Background: Light infantry soldiers (N = 218) completed a 161-km cross-country march over 5 days carrying an average +/- SD load mass (i.e., the weight of all equipment and clothing) of 47 +/- 5 kg.
Methods: Prior to the march, height, weight, body fat, and physical fitness (3.2-km run, sit-ups, push-ups) were measured. Soldiers completed a demographic questionnaire which included questions on age and tobacco use history.
Results: Thirty-six percent (78/218) of the soldiers suffered one or more injuries. Of the total injuries, 48% presented were blisters and 18% were foot pain (not otherwise specified). Eight percent (17/218) of the soldiers were unable to complete the march because of injuries. Thirty-five percent (27/78) of the injured soldiers had 1 or more limited duty days for a total of 69 days. Risk of injury was higher among smokers (risk ratio = 1.8, P = 0.03 compared to nonsmokers) and lower among older soldiers (risk ratio = 3.2, P = 0.02, < 20 years compared to > 24 years).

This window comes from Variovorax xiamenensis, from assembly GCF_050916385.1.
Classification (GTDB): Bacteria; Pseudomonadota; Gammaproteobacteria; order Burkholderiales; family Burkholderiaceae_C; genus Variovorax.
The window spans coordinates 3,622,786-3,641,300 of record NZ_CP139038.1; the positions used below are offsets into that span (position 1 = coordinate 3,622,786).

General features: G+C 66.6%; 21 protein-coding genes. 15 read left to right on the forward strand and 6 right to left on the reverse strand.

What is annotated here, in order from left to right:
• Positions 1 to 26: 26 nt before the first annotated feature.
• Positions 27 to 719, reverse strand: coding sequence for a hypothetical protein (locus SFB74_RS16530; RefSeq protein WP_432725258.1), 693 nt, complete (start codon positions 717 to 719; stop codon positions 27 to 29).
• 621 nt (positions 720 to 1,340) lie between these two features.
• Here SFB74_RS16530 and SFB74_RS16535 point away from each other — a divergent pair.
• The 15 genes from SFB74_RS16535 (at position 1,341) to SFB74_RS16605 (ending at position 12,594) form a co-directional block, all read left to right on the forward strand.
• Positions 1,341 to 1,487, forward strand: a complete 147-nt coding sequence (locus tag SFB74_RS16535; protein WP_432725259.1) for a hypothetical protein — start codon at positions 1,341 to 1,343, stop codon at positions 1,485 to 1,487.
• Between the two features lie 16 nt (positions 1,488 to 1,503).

Conclusions: Carrying heavy loads over long distances can result in a high injury incidence to the lower body, since 36% of soldiers were injured during the 161-km march. Smoking and younger age (< 20 years) were independent risk factors for injuries.